Unfortunately, the area’s Special Purpose Zoning and National Register district designations do not guarantee the preservation of Little Italy’s historic architecture. Therefore, we request that the Landmarks Preservation Commission move without delay to create a historic district to include the Banca Stabile row and the other historic buildings around this important intersection, as well as to review and calendar surrounding streets of intact historic buildings within Little Italy. Thank you.

Sincerely,

Richard Moses
President

 

LESPI's Testimony re: Landmarking Seward Park Library

March 20, 2013

Honorable Robert Tierney, Chair
New York City Landmarks Preservation Commission
1 Centre Street, 9th Floor
New York, NY 10007

Re: Landmark Designation for Seward Park Library, 192 East Broadway, Manhattan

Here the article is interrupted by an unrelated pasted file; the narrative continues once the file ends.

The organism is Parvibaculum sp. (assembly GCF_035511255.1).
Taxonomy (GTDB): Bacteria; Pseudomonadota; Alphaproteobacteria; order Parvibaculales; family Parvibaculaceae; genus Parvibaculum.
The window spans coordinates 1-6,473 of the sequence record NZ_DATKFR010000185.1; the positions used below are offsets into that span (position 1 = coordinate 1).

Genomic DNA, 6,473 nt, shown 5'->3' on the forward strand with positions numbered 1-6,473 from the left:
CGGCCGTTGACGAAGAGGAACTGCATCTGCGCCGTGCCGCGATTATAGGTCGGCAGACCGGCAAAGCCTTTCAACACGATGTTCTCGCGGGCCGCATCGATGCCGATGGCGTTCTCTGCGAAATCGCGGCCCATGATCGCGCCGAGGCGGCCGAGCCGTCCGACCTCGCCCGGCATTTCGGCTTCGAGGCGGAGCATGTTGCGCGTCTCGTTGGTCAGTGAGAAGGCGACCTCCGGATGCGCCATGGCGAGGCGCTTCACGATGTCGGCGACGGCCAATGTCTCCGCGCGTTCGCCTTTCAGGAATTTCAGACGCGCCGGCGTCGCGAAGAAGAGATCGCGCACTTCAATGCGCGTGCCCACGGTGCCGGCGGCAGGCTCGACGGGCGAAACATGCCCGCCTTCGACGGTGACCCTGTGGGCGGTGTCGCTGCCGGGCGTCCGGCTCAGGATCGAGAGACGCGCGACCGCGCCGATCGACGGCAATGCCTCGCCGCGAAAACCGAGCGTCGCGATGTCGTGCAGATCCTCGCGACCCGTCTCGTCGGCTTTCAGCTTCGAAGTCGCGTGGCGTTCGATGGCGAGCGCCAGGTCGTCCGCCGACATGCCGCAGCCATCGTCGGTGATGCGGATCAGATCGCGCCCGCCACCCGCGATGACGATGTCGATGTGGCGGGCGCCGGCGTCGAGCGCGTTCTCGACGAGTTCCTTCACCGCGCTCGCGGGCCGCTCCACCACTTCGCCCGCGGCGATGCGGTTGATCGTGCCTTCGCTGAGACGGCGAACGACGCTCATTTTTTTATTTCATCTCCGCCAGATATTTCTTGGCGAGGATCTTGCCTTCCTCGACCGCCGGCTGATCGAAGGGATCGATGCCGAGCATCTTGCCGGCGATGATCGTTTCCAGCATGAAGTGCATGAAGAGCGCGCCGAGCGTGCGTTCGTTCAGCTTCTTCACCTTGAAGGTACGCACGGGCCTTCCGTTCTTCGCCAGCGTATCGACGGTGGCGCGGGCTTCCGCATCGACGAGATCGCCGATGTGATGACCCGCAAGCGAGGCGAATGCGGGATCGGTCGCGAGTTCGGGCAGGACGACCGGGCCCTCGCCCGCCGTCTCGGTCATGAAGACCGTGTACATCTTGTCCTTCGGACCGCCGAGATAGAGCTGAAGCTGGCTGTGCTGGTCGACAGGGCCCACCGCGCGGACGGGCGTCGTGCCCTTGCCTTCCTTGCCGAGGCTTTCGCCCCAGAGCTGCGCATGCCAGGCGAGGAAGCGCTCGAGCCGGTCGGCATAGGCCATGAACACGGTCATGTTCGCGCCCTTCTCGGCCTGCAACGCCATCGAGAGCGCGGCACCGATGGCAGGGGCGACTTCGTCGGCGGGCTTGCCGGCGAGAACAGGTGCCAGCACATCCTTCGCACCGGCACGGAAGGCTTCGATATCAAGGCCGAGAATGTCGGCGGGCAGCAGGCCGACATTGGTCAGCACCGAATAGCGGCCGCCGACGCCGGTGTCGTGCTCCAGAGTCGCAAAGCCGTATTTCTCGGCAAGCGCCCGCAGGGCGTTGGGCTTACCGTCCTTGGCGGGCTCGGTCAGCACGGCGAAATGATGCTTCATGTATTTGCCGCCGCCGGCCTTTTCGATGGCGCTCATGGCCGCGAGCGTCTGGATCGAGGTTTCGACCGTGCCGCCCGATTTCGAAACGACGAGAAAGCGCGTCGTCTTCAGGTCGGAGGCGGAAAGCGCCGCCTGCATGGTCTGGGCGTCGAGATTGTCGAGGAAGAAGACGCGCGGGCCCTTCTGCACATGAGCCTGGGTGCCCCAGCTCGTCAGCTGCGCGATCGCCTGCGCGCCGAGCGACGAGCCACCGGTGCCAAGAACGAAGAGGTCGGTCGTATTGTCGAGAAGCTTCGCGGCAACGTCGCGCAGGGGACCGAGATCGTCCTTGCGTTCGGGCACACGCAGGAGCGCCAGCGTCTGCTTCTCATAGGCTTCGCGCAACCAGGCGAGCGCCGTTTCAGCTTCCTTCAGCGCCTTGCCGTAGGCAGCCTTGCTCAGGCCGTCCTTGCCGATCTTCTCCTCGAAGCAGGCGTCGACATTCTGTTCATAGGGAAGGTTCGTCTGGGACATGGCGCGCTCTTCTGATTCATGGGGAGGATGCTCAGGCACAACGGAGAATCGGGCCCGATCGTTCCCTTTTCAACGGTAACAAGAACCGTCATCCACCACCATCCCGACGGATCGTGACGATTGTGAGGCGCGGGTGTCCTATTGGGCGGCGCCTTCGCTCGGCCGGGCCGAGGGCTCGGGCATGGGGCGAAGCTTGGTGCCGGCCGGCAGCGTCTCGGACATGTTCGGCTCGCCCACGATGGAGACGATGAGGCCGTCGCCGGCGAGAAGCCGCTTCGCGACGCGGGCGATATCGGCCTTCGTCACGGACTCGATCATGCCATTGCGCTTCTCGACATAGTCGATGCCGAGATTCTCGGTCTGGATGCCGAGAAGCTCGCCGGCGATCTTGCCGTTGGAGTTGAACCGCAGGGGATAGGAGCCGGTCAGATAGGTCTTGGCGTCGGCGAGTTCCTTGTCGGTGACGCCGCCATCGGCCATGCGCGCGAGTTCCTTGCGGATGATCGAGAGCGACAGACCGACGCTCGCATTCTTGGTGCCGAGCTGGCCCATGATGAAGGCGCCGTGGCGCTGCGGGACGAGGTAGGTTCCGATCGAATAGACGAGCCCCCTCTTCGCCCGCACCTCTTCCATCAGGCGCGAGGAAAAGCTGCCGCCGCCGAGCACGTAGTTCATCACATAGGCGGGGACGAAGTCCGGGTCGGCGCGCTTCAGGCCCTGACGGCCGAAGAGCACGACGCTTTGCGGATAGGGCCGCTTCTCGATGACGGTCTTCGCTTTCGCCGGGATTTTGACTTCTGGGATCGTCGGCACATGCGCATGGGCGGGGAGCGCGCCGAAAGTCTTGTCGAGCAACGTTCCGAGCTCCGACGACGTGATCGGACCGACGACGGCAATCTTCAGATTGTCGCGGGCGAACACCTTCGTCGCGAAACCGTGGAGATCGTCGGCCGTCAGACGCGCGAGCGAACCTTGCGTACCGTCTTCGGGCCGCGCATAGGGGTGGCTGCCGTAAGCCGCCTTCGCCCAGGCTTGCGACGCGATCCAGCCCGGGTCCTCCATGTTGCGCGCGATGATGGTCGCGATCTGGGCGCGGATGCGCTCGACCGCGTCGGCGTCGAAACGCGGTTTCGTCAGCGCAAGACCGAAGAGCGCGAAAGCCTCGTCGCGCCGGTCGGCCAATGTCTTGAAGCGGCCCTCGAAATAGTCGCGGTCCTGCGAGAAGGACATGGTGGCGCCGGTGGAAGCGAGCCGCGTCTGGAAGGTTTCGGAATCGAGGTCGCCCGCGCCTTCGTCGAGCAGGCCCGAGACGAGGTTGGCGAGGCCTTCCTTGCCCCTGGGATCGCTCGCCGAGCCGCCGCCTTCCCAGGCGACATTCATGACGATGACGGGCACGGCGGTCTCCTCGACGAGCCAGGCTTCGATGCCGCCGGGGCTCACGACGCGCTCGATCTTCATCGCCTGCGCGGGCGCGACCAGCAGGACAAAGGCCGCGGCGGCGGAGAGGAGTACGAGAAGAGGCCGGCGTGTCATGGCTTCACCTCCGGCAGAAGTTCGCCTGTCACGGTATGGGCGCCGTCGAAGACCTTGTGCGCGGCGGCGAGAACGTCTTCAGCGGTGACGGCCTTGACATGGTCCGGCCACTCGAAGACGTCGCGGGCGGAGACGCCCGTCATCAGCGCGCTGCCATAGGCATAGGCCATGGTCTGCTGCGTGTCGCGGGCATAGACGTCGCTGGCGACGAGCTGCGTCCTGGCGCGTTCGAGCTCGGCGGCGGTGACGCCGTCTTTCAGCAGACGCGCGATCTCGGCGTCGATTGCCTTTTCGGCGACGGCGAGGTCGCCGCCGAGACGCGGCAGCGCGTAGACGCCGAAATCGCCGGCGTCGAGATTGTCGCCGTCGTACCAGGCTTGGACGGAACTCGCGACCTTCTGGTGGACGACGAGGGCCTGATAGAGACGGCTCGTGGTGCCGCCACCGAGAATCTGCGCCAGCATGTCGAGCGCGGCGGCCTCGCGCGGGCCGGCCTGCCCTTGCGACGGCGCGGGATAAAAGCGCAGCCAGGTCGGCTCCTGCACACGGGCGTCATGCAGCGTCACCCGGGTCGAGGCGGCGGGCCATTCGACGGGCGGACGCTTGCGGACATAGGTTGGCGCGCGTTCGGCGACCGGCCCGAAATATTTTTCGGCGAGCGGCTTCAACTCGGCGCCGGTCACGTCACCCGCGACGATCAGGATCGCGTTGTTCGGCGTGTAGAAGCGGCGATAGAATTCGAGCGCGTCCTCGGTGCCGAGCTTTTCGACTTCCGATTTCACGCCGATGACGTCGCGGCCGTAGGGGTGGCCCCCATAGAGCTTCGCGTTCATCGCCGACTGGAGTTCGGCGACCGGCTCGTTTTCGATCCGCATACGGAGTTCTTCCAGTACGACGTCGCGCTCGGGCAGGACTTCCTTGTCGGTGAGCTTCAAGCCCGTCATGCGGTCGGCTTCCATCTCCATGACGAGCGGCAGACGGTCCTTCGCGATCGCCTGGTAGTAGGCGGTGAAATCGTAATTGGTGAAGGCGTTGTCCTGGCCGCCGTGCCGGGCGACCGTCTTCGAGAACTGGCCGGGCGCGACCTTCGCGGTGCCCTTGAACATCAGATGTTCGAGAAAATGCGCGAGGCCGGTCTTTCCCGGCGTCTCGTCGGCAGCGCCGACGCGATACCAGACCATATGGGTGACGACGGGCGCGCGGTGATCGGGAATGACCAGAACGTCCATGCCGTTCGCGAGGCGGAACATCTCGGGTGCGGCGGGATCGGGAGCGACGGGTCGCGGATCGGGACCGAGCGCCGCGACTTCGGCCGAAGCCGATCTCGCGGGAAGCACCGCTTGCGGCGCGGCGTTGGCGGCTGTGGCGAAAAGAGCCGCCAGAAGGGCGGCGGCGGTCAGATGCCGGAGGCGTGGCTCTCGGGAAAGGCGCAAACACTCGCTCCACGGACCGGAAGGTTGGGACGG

Dear Chair Tierney:

The Lower East Side Preservation Initiative - LESPI - is writing to support designation of Seward Park Library as a New York City Individual Landmark. This wonderful neo-Renaissance style building, which remains in very good condition from its original construction, maintains a strong visual presence on East Broadway and beautifully frames the southeast corner of Seward Park.

As you know, at the turn of the 20th century the Carnegie Libraries were highly important neighborhood intellectual and cultural resources as well as local expressions of civic pride and aspiration. At the time of its construction, perhaps no other community was more suitable for a Carnegie Library than the Lower East Side’s immigrant community, and Seward Park Library’s architecture tells an important story about the lives and goals of the peoples it has served over many generations. It is a landmark in the true sense of the word: its architecture proudly and elegantly proclaims its presence on the streetscape, and speaks to the history of the surrounding neighborhood, in this case a history with tremendous local, national, and even international significance.

We request that the LPC vote without delay to designate the Seward Park Library as an Individual Landmark. Thank you.